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Shakira flunks her orals

June 26, 2005|Agustin Gurza | Times Staff Writer


"Fijacion Oral Vol. 1" (Epic)

** 1/2

Colombia's crossover queen sure has a knack for corny album titles. She gave us "Laundry Service," her hit English-language CD, so named because she felt metaphorically cleansed. Now we get a Spanish-language collection that translates as "Oral Fixation" because she's metaphorically stuck in an infantile obsession with what goes in and comes out of her mouth.

It's hard to see how that applies to the 10 songs on this pop-rock set, written and produced by the self-confessed control freak, who also conceived the cover showing her holding a nude baby. Maybe we'll find out in "Oral Fixation 2," the separate English-language CD due for release later this year.

By inviting us to fixate on the words her mouth emits, Shakira puts a spotlight on the work's weakest link -- its lyrics. Get ready to cringe: "When I look in the pupils of your eyes, I know God still exists." Or wince: "Rage weighs more than cement." Or guffaw: "I have dark circles under my eyes from staring so long at you."

The only way to listen to this album is with the left brain, or whatever side doesn't know language. Musically, it's terrific. Shakira has a seductive way with melodies and her voice has matured, with finessed falsettos, whispered tenderness and volcanic crescendos.

The production is impeccable too, with layered atmospherics that echo '80s rock, for which she shares a love with Lester Mendez, who co-produced nine of the 12 tracks. Singer Gustavo Cerati, a veteran of Argentina's pioneering '80s rock band Soda Stereo, adds subtle harmonies to two ethereal numbers he co-produced.

The first single "La Tortura," featuring a duet with Spain's Alejandro Sanz, is so deliciously pop you forgive the crass calculation of mixing restrained reggaeton beats (narcissistically called "Shaketon"), a dash of Gipsy Kings, a touch of Colombian accordion. Radio loves it and the clubs will too.

The album should really be titled "Boyfriend Fixation," since it explores her celebrity romance with Antonio de la Rua, son of a former Argentine president. The couple has been together for five years, and evidently Shakira has thought of nothing else.

She loves him. She's afraid to lose him. She fights with him. She wants him again.

Just when you think you've heard about enough of her love life, she hits you near the end with the album's most engaging track, the glowing "Dia de Enero" ("A January Day"), a comforting love letter that shows flashes of good writing.

But it also contains this line: "I met you one January day, with the moon on my nose."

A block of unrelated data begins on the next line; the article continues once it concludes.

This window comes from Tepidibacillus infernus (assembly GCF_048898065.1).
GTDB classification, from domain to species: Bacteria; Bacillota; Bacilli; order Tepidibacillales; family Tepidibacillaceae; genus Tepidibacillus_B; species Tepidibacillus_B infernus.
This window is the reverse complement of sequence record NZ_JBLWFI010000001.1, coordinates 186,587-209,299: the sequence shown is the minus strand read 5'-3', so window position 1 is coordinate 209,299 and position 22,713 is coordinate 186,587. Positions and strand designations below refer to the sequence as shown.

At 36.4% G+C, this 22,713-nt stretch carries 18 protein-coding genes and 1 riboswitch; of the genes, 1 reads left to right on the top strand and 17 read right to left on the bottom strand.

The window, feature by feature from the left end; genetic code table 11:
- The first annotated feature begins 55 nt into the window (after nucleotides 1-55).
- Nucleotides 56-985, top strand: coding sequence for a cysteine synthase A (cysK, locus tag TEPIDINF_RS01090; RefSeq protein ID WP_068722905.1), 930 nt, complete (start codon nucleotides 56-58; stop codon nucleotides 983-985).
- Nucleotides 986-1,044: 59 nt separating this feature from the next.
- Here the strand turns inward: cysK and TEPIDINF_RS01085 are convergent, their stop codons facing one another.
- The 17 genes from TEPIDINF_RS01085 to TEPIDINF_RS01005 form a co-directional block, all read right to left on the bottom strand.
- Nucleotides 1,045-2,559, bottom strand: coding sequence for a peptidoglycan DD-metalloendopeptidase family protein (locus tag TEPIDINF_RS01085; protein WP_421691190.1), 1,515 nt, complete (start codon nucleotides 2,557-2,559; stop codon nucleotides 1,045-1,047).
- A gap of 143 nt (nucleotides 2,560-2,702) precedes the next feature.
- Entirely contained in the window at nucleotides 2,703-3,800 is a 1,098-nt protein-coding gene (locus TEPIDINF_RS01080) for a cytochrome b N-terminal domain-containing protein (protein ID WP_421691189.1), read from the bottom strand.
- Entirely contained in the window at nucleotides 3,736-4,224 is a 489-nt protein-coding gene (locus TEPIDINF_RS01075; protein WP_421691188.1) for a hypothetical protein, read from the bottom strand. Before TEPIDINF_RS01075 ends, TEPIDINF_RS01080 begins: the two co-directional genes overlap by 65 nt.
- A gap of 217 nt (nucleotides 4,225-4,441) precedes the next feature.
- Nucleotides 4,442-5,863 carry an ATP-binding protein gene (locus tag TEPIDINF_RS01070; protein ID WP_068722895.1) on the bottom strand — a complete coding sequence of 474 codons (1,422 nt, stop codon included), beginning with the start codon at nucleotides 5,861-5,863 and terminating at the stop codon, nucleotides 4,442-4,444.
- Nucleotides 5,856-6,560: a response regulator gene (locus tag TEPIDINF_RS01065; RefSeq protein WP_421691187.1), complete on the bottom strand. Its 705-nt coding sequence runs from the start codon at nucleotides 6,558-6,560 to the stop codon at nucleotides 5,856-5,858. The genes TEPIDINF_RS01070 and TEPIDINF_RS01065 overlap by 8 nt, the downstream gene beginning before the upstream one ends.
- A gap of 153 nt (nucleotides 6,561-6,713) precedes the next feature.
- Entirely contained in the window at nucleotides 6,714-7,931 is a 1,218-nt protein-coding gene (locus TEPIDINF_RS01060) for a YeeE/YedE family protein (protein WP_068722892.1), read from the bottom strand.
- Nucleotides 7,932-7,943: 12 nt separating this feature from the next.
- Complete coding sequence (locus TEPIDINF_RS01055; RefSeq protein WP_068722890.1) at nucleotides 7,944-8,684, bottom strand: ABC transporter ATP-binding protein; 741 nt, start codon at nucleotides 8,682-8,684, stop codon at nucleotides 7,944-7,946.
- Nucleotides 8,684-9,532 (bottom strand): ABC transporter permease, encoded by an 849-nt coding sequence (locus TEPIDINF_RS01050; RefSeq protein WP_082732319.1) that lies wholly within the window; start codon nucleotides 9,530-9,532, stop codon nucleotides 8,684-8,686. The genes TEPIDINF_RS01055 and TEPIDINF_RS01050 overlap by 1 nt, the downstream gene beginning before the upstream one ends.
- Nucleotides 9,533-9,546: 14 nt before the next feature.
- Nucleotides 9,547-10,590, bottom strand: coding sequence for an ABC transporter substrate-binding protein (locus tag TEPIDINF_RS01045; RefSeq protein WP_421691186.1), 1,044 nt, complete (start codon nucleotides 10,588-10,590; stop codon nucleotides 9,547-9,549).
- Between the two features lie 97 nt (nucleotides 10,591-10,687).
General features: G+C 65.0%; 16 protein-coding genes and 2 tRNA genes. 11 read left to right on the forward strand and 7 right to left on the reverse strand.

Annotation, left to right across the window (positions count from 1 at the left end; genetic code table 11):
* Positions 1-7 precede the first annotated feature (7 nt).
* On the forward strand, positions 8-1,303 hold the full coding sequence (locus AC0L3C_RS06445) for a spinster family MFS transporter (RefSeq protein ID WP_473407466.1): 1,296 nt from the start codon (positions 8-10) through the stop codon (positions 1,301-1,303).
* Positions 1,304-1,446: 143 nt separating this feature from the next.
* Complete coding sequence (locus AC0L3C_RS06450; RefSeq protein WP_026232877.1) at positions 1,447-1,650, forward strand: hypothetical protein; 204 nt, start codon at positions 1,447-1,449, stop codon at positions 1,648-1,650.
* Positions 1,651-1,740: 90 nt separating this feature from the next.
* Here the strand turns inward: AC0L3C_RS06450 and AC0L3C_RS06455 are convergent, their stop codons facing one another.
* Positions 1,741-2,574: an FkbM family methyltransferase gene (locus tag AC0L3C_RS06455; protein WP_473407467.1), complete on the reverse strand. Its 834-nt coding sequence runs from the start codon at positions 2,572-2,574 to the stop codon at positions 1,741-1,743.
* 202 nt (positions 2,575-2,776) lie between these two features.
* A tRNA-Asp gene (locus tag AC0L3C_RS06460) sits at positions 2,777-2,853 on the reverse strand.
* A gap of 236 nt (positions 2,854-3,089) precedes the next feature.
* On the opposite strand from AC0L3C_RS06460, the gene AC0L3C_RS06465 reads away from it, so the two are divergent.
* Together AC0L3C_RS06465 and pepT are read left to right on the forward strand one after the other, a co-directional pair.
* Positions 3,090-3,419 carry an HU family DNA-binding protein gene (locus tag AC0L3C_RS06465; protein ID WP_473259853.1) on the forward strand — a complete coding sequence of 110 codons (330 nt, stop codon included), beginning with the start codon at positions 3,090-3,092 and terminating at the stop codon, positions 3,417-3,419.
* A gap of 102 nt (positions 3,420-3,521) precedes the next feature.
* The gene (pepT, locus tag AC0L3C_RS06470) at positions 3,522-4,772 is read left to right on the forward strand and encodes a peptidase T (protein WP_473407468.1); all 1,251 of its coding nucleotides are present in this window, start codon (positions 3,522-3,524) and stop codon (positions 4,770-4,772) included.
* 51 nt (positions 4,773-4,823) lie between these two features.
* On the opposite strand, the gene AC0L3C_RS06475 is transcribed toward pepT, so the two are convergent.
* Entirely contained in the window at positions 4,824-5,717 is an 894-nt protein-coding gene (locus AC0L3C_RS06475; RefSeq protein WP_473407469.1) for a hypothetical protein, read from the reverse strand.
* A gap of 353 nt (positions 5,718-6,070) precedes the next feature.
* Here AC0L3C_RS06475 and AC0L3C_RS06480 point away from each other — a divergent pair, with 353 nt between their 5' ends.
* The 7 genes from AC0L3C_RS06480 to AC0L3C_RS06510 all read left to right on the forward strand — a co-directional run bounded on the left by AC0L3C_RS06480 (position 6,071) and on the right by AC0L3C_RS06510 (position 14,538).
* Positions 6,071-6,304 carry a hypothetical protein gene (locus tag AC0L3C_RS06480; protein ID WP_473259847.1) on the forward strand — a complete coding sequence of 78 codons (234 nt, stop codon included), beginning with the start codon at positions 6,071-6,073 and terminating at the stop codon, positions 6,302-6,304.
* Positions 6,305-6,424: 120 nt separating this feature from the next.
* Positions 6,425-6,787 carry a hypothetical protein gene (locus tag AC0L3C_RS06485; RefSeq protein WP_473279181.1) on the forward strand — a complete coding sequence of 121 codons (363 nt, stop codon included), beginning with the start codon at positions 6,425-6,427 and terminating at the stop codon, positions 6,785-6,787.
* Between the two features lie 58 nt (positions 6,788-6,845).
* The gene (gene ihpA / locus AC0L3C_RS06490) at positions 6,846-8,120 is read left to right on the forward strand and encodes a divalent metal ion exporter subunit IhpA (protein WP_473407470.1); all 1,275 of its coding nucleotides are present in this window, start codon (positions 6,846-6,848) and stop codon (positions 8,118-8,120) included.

One good thing: The liner notes don't have English translations.


He's keeping his home fires burning

Francisco Cespedes

"Autoretrato" (Warner Music Latina)

*** 1/2

This is a jewel of an album from a Cuban singer-songwriter living in Mexico. He returned to Cuba for this recording, a move that may be commercially unwise but certainly was artistically astute.

"Autoretrato" ("Self-portrait") is a complete departure from the overproduced pop of Cespedes' recent albums. Here, the arrangements by Dagoberto A. Gonzalez Jr. (Pablo Milanes) are pared down to a single instrument on most tracks, a style that commands attention like a whisper.

A delicate harp, a dramatic violin, a subtle rumba bass with the sharp click of clave sticks -- they all enhance Cespedes' extraordinary vocals, simultaneously gruff and tender. And they underscore his philosophical themes of self-discovery and romantic yearning. In his revealing version of the classic "Besame Mucho," he sings a cappella with a jazzy vocal chorus.

The most moving moments come in a pair of related songs, the recited short poem "Si Algun Dia" ("If One Day"), backed by a fragile oboe, followed by the heart-rending "Patria Divina" ("Divine Homeland"), with acoustic guitar. Together, the songs contain all the desperation of the Cuban diaspora, the disillusion of tattered idealism and the faint flicker of hope for reunification.

The love and sadness he feels for his homeland give you goose bumps.


Group is still on solid ground


"Welcome to Cafe East L.A." (Thump)


This veteran Chicano band rode the wave of the so-called East L.A. sound at its crest, briefly breaking out with smooth pop hits such as 1980's "Together," its signature song. The group never regained its national prominence, but it has continued to work in one form or another for more than three decades.

It's not easy keeping the flame alive. Though the band headlined a sold-out revival show last month at the Greek Theatre, it went on to play less glamorous gigs this month -- the Santa Fe Springs Swap Meet, the Beaumont Cherry Festival, the Norwalk Ramada Inn.

Tierra will surely struggle to find a wide audience for its new album, produced by guitarist and co-founder Rudy Salas, who wrote most of the tunes. The work may not break new ground, but it certainly underscores the enduring appeal of the band's cool, cruising style. "Cafe" remains faithful to the trademark Tierra blend of catchy West Coast salsa, brassy swing, Santana-style guitar and, most of all, groovy R&B, heavy on the doo-wop harmonies and swooning romanticism, which seems refreshingly old-fashioned.

Sure, it's nostalgia. But the past can be a blast, if you let it. As Salas puts it in the sensual "Sex the Night," "The music's sounding good, exactly like it should." Relax. Enjoy the vibe.


Albums are rated on a scale of one star (poor) to four stars (excellent). The albums are already released unless otherwise noted.

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